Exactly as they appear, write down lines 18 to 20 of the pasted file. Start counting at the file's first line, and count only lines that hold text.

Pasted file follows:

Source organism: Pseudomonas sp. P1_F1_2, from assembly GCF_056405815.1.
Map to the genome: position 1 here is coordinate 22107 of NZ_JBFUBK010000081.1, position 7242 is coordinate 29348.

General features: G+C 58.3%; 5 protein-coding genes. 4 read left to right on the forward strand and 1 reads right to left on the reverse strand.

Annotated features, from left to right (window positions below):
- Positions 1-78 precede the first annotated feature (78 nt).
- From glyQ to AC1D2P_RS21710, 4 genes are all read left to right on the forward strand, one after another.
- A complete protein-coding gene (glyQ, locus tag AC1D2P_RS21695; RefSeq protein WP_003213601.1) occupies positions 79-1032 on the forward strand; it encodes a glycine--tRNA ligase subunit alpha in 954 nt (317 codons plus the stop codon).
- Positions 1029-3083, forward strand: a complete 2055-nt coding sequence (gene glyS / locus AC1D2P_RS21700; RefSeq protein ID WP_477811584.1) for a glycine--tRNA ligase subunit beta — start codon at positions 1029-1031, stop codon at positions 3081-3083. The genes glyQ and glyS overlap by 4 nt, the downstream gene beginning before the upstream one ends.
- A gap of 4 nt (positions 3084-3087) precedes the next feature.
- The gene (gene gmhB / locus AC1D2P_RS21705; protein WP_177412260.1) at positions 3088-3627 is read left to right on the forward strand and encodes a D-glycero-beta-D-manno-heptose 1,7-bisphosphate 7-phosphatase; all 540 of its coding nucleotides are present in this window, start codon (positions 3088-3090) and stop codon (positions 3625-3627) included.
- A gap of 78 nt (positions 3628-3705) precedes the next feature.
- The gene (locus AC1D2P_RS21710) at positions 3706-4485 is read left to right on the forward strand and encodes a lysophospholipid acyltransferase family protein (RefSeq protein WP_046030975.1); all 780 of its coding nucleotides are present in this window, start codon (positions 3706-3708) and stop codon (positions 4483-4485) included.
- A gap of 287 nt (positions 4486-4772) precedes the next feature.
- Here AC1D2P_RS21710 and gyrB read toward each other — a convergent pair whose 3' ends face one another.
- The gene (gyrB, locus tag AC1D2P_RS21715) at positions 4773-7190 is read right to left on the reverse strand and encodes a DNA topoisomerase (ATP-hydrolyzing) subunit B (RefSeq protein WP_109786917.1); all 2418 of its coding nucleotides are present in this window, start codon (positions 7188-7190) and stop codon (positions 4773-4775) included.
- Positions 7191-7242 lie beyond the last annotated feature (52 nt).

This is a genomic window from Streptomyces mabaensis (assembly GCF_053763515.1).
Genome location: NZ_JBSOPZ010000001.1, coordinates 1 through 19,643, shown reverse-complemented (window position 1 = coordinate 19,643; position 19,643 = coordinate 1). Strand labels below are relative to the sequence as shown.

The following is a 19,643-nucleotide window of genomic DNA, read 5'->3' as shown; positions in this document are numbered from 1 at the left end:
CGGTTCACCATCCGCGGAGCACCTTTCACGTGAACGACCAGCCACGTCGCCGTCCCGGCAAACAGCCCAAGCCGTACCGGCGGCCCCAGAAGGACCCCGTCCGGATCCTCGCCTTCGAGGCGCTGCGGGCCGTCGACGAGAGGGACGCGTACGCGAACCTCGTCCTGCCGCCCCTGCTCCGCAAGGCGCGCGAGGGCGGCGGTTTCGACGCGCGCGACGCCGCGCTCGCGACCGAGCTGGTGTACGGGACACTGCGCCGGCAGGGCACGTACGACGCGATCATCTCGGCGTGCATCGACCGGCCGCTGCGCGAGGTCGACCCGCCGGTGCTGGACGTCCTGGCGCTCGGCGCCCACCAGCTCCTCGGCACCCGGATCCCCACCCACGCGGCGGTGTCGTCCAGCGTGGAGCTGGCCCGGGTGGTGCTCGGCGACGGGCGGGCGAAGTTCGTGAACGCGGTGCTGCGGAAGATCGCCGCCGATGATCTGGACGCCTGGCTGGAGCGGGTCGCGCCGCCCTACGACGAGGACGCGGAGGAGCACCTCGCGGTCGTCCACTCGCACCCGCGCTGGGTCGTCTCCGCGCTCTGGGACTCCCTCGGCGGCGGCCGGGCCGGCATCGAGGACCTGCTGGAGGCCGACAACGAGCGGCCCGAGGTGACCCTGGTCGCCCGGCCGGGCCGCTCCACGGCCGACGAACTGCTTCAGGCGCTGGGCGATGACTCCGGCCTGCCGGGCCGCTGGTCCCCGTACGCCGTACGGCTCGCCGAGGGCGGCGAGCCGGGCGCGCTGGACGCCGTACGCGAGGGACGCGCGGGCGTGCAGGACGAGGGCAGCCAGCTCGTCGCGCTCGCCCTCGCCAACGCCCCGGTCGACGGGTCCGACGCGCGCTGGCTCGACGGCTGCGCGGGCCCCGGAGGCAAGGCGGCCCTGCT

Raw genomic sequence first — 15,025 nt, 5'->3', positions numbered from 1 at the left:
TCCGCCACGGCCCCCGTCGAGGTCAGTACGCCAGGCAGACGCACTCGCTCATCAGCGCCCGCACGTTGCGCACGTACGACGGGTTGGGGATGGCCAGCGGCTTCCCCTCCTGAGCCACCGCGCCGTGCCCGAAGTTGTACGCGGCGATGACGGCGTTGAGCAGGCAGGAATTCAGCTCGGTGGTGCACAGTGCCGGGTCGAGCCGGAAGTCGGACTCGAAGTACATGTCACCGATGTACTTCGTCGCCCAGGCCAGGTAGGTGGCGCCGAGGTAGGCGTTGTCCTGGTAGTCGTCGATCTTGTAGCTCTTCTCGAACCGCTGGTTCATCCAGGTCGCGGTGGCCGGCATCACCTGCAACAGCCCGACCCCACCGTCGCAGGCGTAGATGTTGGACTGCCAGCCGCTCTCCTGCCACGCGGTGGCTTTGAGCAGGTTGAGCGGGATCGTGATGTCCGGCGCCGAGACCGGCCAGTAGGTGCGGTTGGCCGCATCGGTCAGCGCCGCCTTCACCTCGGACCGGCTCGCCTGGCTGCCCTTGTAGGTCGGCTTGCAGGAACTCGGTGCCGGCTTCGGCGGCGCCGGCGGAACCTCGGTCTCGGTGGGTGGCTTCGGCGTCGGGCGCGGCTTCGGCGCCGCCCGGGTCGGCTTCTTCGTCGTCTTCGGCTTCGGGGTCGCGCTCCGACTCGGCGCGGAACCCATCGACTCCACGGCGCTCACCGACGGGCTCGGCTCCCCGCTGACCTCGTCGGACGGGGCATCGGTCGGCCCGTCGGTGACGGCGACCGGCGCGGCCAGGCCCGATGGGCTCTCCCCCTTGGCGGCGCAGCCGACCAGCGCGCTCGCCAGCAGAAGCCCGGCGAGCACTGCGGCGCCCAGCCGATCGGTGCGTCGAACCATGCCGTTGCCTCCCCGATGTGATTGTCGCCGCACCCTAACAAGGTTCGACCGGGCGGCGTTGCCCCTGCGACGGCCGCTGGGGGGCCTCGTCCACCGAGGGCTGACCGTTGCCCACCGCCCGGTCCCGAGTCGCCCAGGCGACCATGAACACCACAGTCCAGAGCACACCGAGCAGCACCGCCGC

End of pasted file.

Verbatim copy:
Genome location: NZ_JBSOPZ010000001.1, coordinates 1 through 19,643, shown reverse-complemented (window position 1 = coordinate 19,643; position 19,643 = coordinate 1). Strand labels below are relative to the sequence as shown.

The following is a 19,643-nucleotide window of genomic DNA, read 5'->3' as shown; positions in this document are numbered from 1 at the left end:
CGGTTCACCATCCGCGGAGCACCTTTCACGTGAACGACCAGCCACGTCGCCGTCCCGGCAAACAGCCCAAGCCGTACCGGCGGCCCCAGAAGGACCCCGTCCGGATCCTCGCCTTCGAGGCGCTGCGGGCCGTCGACGAGAGGGACGCGTACGCGAACCTCGTCCTGCCGCCCCTGCTCCGCAAGGCGCGCGAGGGCGGCGGTTTCGACGCGCGCGACGCCGCGCTCGCGACCGAGCTGGTGTACGGGACACTGCGCCGGCAGGGCACGTACGACGCGATCATCTCGGCGTGCATCGACCGGCCGCTGCGCGAGGTCGACCCGCCGGTGCTGGACGTCCTGGCGCTCGGCGCCCACCAGCTCCTCGGCACCCGGATCCCCACCCACGCGGCGGTGTCGTCCAGCGTGGAGCTGGCCCGGGTGGTGCTCGGCGACGGGCGGGCGAAGTTCGTGAACGCGGTGCTGCGGAAGATCGCCGCCGATGATCTGGACGCCTGGCTGGAGCGGGTCGCGCCGCCCTACGACGAGGACGCGGAGGAGCACCTCGCGGTCGTCCACTCGCACCCGCGCTGGGTCGTCTCCGCGCTCTGGGACTCCCTCGGCGGCGGCCGGGCCGGCATCGAGGACCTGCTGGAGGCCGACAACGAGCGGCCCGAGGTGACCCTGGTCGCCCGGCCGGGCCGCTCCACGGCCGACGAACTGCTTCAGGCGCTGGGCGATGACTCCGGCCTGCCGGGCCGCTGGTCCCCGTACGCCGTACGGCTCGCCGAGGGCGGCGAGCCGGGCGCGCTGGACGCCGTACGCGAGGGACGCGCGGGCGTGCAGGACGAGGGCAGCCAGCTCGTCGCGCTCGCCCTCGCCAACGCCCCGGTCGACGGGTCCGACGCGCGCTGGCTCGACGGCTGCGCGGGCCCCGGAGGCAAGGCGGCCCTGCT